Born in December 1919, the French painter Pierre Soulages turns ninety this year and to mark this prestigious occasion, the Centre Pompidou in Paris is celebrating his life and work by hosting his largest ever retrospective opening on October 14th. A vast show which will be the artist's third major retrospective hosted by the museum, this exhibition spans the seven decades in which Soulages has consistently dedicated himself to an exploration of the material properties of paint and repeatedly pushed back the boundaries of what it is possible for this mysterious and mercurial material to express.
From the 1940s onwards, when he first began to emerge as the leading light of a new group of purely abstract painters, known as the Ecole de Paris, Soulages' painting has been dominated by the artists predilection for the colour black. Black is the colour that dominates and determines the vast majority of Soulages' paintings. In his hands it is used as a striking and forceful establisher of marks, boundaries and contrasts and as a shiny, plastic, viscous and reflective material that articulates both the nature and play of light while also appearing to trap space and time within the surface of the picture plane. Seeing light and darkness as not only two of the fundamental elements of life but also as two interdependent entities that cannot be separated, Soulages use of thick black material paint also carries an important existential significance within his work.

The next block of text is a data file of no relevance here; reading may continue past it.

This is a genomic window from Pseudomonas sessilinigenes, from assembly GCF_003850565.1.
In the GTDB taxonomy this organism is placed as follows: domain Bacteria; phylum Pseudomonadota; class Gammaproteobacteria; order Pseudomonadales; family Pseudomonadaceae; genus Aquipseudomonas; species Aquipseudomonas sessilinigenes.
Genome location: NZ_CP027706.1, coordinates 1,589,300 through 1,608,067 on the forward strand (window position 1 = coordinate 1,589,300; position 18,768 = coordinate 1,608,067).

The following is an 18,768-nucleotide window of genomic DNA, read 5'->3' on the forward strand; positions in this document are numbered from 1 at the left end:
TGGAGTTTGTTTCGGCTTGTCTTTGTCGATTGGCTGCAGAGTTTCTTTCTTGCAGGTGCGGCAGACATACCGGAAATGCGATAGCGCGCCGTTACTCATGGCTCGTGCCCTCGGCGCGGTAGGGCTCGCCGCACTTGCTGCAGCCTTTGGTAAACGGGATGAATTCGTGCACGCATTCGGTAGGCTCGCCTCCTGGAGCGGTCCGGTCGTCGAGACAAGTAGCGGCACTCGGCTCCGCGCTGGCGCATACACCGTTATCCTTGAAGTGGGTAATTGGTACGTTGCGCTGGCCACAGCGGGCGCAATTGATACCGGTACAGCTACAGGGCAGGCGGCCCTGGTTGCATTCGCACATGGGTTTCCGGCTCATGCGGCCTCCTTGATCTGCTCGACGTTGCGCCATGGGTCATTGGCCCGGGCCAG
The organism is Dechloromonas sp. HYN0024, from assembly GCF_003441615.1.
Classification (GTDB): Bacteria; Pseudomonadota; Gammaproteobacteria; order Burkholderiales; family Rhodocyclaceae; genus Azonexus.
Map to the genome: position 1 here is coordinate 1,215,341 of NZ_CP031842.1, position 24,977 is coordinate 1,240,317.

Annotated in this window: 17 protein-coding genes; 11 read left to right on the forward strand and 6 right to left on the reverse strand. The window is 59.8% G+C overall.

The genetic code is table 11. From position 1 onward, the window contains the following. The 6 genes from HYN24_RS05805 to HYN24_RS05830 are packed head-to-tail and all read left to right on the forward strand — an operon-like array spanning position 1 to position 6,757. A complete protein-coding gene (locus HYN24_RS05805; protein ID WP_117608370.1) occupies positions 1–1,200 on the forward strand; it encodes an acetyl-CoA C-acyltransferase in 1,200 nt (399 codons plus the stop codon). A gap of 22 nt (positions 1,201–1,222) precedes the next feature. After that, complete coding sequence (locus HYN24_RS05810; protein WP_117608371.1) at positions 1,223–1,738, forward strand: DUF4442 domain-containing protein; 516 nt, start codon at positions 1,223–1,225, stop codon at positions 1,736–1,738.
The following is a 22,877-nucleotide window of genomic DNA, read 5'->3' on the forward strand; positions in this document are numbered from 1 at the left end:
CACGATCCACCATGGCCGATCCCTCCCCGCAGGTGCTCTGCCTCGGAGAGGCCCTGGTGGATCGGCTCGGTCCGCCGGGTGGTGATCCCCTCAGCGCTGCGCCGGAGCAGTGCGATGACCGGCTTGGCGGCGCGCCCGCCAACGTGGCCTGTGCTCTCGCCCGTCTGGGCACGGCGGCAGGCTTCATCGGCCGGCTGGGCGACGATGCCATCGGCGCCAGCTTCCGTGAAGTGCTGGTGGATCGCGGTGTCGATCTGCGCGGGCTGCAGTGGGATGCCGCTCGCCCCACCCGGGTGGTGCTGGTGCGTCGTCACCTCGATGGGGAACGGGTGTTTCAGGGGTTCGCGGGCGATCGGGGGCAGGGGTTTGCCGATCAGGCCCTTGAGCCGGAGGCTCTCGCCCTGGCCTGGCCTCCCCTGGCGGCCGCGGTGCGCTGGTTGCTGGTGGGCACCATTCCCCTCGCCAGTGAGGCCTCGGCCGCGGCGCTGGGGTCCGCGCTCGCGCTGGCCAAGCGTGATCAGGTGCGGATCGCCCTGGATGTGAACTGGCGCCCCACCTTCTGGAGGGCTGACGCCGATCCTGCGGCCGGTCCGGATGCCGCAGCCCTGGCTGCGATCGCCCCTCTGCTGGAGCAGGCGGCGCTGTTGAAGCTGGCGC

In the late 1950s and early 1960s, as this painting from 1961 illustrates, Soulages' primary interest in his painting was with a formal display of contrasts. His broad, heavy and dynamic strokes of black paint have here been used in a way that heightened the colour and radiance of the painting's ground to the point where the work takes on an almost sculptural play of space, light and material. In order to make these sweeping and dramatic planar brushstrokes so expressive of a material force interacting with empty space, Soulages frequently constructed his own brushes and painting tools. These ranged from wide stiff brushes to a range of palette knives, spatulas and even his own invention of the lame, - a flat rubber tool - all of which were aimed at producing a distinct, dynamic and opaque material mark. Through the considered interaction of the artist, the marks made with these unique tools articulate a pictorial play that Soulages has described as time captured in matter. Time he said of these works, becomes immobilized in an amalgam of signs made from raw brushstrokes. Movement was no longer depicted, but instead became tension, compressed motion, that is to say dynamism. (Pierre Soulages cited in Pierre Soulages L'Oeuvre 1947-90, P. Daix and J. Johnson Sweeney, Neuchâtel, 1991, p. 33.)